How To Reach The Deaf For Christ

by David Peach · Print Print · Email Email

As a missionary to the Deaf I am often asked what is different about sharing the Gospel with the Deaf compared to hearing people. I think the better question is, “How do you clearly present the Gospel?” The principles of sharing the Gospel with anyone should be based on the Bible, language, culture and education level of the person to whom you are speaking. There could be other areas of importance in sharing the Gospel, but those four immediately jump to mind when thinking about witnessing to the Deaf or anyone else.

Let me also give a general caution about witnessing that is particularly important when seeking out a certain group of people. No one wants to feel like they are a target or a prize to be won. I realize that as Christians we want everyone to be saved. However, when you focus on a people group you should do so because of genuine love for them and their eternal souls, not because you want to post your conquests in a church bulletin board or plaster it over the Internet for your own pride’s sake.

With those areas of focus in mind, let’s look at some specific things that can help someone wanting to reach the Deaf around them for Christ.

Learn Sign Language

When reaching any people group you need to know how to communicate with them. Not every deaf person uses sign language. Not all Deaf read English well. Find out how to best communicate to those you want to reach. That said, most culturally deaf people do communicate using some form of signed language.

Show your love and interest by learning the language of the Deaf in your area. Sign language classes are offered in many different settings. Some free, some very expensive. Not all classes are the same; some are certainly better than others. There are many resources available on-line to supplement your language learning in a classroom. The Deaf don’t need you to become the most skilled interpreter to accept you as a friend, but you do need to make an effort to communicate.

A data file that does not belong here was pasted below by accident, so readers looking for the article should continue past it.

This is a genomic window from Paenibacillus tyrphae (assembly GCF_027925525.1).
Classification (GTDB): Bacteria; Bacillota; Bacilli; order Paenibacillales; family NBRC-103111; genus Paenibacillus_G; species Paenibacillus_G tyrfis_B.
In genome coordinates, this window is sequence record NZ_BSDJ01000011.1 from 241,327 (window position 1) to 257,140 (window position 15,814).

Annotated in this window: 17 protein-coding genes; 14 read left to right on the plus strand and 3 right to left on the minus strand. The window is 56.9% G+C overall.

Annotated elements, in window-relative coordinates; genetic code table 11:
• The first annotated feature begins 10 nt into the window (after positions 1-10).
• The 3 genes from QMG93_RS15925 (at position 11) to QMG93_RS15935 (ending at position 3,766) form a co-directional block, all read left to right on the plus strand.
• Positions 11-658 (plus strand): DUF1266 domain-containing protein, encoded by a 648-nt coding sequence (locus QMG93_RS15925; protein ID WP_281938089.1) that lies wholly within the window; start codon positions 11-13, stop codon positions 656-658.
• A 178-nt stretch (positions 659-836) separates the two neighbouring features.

There was a time in our American history with the Deaf that just trying to communicate on a basic level was sufficient in reaching them with the Gospel. But that has changed dramatically in the last 20 years. Don’t let that statement scare you from trying to learn the language. Sign language is not impossible to learn. If you are sufficiently motivated to learn, then you will do just fine.

Find the Deaf Community

The statement is often made that if you find one deaf person, you find the whole community. The Deaf have their own culture and community within the larger community and culture of the country in which they live. It depends on where you live as to how open that community is to outsiders. Some deaf communities will accept you because of a winning smile while others are closed and suspicious of anyone new. This usually happens because hearing have exploited the Deaf in some way in the past. Sadly, this has happened in the name of religion.

Finding new deaf friends is as easy as going out into public and being with people. I meet Deaf in grocery stores, county fairs and large public events. There are also small private venues where you can meet new friends. Many larger cities will have a monthly community gathering at the food court in a mall. I recently met an older deaf man who invited me to a senior citizen potluck luncheon that is held at a community center for the Deaf near where I live. These are all great opportunities to meet the deaf community.